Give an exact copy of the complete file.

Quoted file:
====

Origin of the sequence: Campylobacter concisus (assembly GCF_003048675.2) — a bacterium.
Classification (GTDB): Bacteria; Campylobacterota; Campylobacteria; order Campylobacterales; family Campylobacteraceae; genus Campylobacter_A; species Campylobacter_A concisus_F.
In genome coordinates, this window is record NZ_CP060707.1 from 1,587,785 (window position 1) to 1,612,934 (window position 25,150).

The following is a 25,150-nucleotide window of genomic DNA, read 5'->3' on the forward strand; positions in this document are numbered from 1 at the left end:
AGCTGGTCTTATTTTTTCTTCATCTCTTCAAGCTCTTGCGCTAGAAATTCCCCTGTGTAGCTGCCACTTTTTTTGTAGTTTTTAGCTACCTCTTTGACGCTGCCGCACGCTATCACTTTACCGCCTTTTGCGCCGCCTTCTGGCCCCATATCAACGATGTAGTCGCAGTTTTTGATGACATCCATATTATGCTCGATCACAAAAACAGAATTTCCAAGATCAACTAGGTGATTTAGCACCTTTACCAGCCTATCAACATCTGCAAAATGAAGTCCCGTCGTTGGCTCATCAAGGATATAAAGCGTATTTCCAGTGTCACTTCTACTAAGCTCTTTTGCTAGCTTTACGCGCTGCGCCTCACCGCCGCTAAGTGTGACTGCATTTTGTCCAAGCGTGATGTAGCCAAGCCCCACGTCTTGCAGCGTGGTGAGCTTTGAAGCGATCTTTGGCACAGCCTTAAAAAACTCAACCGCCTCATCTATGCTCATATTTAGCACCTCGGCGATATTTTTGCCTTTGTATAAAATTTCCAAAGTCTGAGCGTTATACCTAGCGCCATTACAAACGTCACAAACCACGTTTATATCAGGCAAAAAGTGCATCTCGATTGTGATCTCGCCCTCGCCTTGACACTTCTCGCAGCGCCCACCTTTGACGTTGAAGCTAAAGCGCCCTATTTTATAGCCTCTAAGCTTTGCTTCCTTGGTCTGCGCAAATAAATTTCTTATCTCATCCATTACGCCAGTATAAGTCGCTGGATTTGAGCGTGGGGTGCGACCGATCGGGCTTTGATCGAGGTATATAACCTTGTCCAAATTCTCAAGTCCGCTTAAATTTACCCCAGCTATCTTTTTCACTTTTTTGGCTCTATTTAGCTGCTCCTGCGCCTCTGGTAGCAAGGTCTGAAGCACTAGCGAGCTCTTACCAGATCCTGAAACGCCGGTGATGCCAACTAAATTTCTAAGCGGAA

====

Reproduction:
Origin of the sequence: Campylobacter concisus (assembly GCF_003048675.2) — a bacterium.
Classification (GTDB): Bacteria; Campylobacterota; Campylobacteria; order Campylobacterales; family Campylobacteraceae; genus Campylobacter_A; species Campylobacter_A concisus_F.
In genome coordinates, this window is record NZ_CP060707.1 from 1,587,785 (window position 1) to 1,612,934 (window position 25,150).

The following is a 25,150-nucleotide window of genomic DNA, read 5'->3' on the forward strand; positions in this document are numbered from 1 at the left end:
AGCTGGTCTTATTTTTTCTTCATCTCTTCAAGCTCTTGCGCTAGAAATTCCCCTGTGTAGCTGCCACTTTTTTTGTAGTTTTTAGCTACCTCTTTGACGCTGCCGCACGCTATCACTTTACCGCCTTTTGCGCCGCCTTCTGGCCCCATATCAACGATGTAGTCGCAGTTTTTGATGACATCCATATTATGCTCGATCACAAAAACAGAATTTCCAAGATCAACTAGGTGATTTAGCACCTTTACCAGCCTATCAACATCTGCAAAATGAAGTCCCGTCGTTGGCTCATCAAGGATATAAAGCGTATTTCCAGTGTCACTTCTACTAAGCTCTTTTGCTAGCTTTACGCGCTGCGCCTCACCGCCGCTAAGTGTGACTGCATTTTGTCCAAGCGTGATGTAGCCAAGCCCCACGTCTTGCAGCGTGGTGAGCTTTGAAGCGATCTTTGGCACAGCCTTAAAAAACTCAACCGCCTCATCTATGCTCATATTTAGCACCTCGGCGATATTTTTGCCTTTGTATAAAATTTCCAAAGTCTGAGCGTTATACCTAGCGCCATTACAAACGTCACAAACCACGTTTATATCAGGCAAAAAGTGCATCTCGATTGTGATCTCGCCCTCGCCTTGACACTTCTCGCAGCGCCCACCTTTGACGTTGAAGCTAAAGCGCCCTATTTTATAGCCTCTAAGCTTTGCTTCCTTGGTCTGCGCAAATAAATTTCTTATCTCATCCATTACGCCAGTATAAGTCGCTGGATTTGAGCGTGGGGTGCGACCGATCGGGCTTTGATCGAGGTATATAACCTTGTCCAAATTCTCAAGTCCGCTTAAATTTACCCCAGCTATCTTTTTCACTTTTTTGGCTCTATTTAGCTGCTCCTGCGCCTCTGGTAGCAAGGTCTGAAGCACTAGCGAGCTCTTACCAGATCCTGAAACGCCGGTGATGCCAACTAAATTTCTAAGCGGAA